In what could be a stunning architectural loss, a beautiful Wilmette residence with ties to three prominent 20th century architects—including Frank Lloyd Wright—could be demolished by a potential new owner who inquired last week about razing the site for new construction.
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Lost would be the James B. Irving House, built in 1928 on a spacious tree-lined lot on Isabella Street and designed by John S. Van Bergen, a Wright protege who became an important architect designing homes in Oak Park, River Forest and along the North Shore. The parcel includes a smaller home built in 1920 at the rear of the yard—a former temporary residence built by Irving and designed by Wright’s studio. Original drawings for the smaller house bear the name of Wright’s draftsman: 33-year-old Rudolph Schindler, who would later become one of the most influential modernist architects of the last century.
“What gives is that the property is a double lot,” said Marty Hackl, an expert and author on Van Bergen’s work. “It is a small, old—‘historic’ is a better word— house, and the market for upscale new homes makes it possible for a huge potential profit when the developer who bought the property tears it down and builds two large McMansions on it.”
The photo below shows the Irving House with the smaller house to the far left. A garage sits directly behind the Irving House:
The possible demolition and the provenance of the two homes were outlined in an email correspondence last weekend—in which I was included—between preservationists, architectural researches, historians and a Wilmette village official. The home is under a purchase contract and the potential new owner who asked village officials about razing the site has not applied for a demolition permit. Preservation groups will begin asking the village to intervene this week.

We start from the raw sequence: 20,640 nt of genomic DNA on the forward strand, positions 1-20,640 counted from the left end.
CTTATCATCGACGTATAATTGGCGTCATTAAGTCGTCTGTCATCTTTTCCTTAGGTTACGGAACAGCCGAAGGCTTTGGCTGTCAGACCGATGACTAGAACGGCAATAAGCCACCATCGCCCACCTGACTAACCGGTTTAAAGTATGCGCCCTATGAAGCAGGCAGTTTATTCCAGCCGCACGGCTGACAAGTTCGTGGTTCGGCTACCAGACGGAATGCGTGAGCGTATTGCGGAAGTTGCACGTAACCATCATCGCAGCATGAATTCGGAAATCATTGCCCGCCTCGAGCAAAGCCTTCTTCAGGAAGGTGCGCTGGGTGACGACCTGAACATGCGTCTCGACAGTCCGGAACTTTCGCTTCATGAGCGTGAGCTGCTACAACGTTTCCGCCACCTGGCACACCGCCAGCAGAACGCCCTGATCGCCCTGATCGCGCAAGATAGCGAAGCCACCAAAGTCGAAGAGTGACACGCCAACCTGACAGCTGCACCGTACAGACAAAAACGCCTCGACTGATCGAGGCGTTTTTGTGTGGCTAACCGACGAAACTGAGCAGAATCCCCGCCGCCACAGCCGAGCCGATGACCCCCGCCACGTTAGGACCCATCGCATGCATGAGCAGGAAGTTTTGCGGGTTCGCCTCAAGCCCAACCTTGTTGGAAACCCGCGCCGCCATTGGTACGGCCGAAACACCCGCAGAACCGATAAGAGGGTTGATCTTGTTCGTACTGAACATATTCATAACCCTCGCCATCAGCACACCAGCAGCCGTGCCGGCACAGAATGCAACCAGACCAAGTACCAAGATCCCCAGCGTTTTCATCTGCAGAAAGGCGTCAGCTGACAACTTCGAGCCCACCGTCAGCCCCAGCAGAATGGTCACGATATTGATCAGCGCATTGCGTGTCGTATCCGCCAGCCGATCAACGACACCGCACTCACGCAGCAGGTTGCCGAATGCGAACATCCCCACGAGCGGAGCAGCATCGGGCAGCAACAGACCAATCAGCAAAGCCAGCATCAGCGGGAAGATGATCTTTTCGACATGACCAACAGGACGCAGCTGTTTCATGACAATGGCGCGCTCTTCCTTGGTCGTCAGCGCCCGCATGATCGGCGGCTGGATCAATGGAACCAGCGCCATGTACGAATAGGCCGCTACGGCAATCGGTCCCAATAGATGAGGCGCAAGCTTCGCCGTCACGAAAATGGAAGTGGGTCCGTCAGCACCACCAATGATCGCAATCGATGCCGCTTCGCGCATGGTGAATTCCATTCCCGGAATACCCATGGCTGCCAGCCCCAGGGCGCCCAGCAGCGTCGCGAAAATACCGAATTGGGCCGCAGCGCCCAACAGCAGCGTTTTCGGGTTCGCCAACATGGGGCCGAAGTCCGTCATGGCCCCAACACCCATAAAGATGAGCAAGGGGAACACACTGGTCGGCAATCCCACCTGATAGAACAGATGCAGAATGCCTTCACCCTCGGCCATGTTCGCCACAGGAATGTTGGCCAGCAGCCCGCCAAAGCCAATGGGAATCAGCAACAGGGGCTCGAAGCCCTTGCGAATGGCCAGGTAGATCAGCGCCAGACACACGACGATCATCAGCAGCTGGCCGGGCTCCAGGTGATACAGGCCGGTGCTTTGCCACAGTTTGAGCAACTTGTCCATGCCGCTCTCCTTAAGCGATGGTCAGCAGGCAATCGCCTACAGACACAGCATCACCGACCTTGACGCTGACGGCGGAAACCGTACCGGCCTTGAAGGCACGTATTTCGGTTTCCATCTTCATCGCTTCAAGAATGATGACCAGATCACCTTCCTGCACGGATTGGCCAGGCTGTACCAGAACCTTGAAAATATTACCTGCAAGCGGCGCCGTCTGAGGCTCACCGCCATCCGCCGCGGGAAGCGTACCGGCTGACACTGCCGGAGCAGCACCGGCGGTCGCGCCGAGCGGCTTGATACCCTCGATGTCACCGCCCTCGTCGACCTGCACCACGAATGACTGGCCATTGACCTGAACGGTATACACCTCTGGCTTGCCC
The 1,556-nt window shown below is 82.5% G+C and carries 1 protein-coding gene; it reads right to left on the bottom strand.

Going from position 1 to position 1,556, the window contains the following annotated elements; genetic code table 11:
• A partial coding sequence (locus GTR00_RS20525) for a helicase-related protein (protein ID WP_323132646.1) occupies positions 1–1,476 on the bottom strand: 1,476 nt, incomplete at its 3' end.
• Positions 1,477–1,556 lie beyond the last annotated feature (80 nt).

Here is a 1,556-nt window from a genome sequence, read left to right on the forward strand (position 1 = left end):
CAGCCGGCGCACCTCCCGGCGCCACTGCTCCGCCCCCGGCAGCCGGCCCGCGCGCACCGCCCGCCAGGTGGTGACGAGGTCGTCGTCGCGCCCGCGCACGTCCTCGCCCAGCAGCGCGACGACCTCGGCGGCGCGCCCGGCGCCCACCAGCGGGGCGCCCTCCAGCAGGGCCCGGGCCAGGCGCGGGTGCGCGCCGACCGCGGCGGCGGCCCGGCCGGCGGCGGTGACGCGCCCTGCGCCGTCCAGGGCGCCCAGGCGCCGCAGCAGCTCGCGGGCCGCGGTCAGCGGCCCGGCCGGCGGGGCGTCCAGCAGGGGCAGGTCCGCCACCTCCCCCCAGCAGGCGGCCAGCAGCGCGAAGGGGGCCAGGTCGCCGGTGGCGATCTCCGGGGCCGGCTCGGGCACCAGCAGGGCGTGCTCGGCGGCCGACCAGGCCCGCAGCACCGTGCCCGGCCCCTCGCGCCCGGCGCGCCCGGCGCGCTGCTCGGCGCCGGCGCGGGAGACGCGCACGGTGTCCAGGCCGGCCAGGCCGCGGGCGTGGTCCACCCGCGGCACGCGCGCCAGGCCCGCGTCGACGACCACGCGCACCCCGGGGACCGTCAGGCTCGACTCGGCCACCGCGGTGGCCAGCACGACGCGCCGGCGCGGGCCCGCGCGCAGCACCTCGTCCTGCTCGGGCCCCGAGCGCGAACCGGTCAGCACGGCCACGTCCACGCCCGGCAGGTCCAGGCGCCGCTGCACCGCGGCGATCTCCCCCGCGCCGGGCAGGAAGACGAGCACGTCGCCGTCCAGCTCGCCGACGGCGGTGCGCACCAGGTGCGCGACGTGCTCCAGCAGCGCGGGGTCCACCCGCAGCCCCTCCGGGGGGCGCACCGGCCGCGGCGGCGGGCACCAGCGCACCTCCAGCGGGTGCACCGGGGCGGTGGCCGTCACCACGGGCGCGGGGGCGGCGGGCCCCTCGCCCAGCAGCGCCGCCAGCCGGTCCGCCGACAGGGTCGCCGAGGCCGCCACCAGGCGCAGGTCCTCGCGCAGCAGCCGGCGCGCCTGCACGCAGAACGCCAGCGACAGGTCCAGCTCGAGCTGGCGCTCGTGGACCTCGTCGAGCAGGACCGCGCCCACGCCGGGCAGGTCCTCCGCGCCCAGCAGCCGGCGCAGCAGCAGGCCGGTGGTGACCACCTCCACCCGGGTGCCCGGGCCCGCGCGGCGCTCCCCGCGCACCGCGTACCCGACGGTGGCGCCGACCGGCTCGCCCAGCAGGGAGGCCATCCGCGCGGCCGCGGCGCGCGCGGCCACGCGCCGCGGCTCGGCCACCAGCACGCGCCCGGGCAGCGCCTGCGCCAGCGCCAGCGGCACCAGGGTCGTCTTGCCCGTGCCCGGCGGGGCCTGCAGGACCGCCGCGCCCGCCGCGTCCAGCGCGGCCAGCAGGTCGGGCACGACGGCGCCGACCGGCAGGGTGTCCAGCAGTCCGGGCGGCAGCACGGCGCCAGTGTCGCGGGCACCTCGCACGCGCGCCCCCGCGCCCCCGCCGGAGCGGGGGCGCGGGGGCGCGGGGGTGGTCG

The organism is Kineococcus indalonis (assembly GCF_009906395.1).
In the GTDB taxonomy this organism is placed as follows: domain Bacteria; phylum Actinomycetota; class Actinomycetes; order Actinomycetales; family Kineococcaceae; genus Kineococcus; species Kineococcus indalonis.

At the root of the issue: Wilmette lacks a landmark ordinance with teeth to prevent demolition of an historic structure. And along the North Shore, the town is not alone. The string of leafy, old, affluent lakefront communities feature hundreds of one-of-a-kind pre-World War II homes designed by the finest architects of the day. But many of the towns have not wanted to enact laws to keep the homes protected from demolition, fearful such a move would hamper economic growth and encroach on property rights.
In Kenilworth, the issue is particularly acute. The village of 800 residences mostly built before 1950 has, in recent years, lost to demolition homes that were designed by celebrated architects such as George W. Maher, Nimmons & Fellows and others. In 2008, Kenilworth residents soundly voted down a referendum to place the village on the National Register of Historic Places, even though the designation wouldn’t have curtailed owners’ right to alter or demolish their homes.
“The mentality is, ‘It’s my property and I can do what I want with it,’ ” a Kenilworth resident told me as I took photos there last week of a 1901 stucco and stone Tudor home on Essex Road designed by Irish architect William Wallace Blair who also lived in the house after it was completed. The home, seen below, was purchased by Heritage Luxury Builders which last year sought permission to demolish the home and build a new one in its place:
Some Kenilworth residents—and even descendants of Blair himself—weighed in and the village officials stayed issuance of the permit until March 2012. Meanwhile, Heritage has been working with the village on a potential alternative that could “save” the home by building a sizeable addition on to it that would include an attached three-car garage, three powder rooms, a home theater, and six bedroom suites, according to an item in last December’s Wilmette Beacon.
“There are many people, as you know who have not been negatively affected by the economy,” Hackl said. “The upscale housing market on the North Shore has begun to pick up again and we’ll be seeing a big new surge in tear downs.”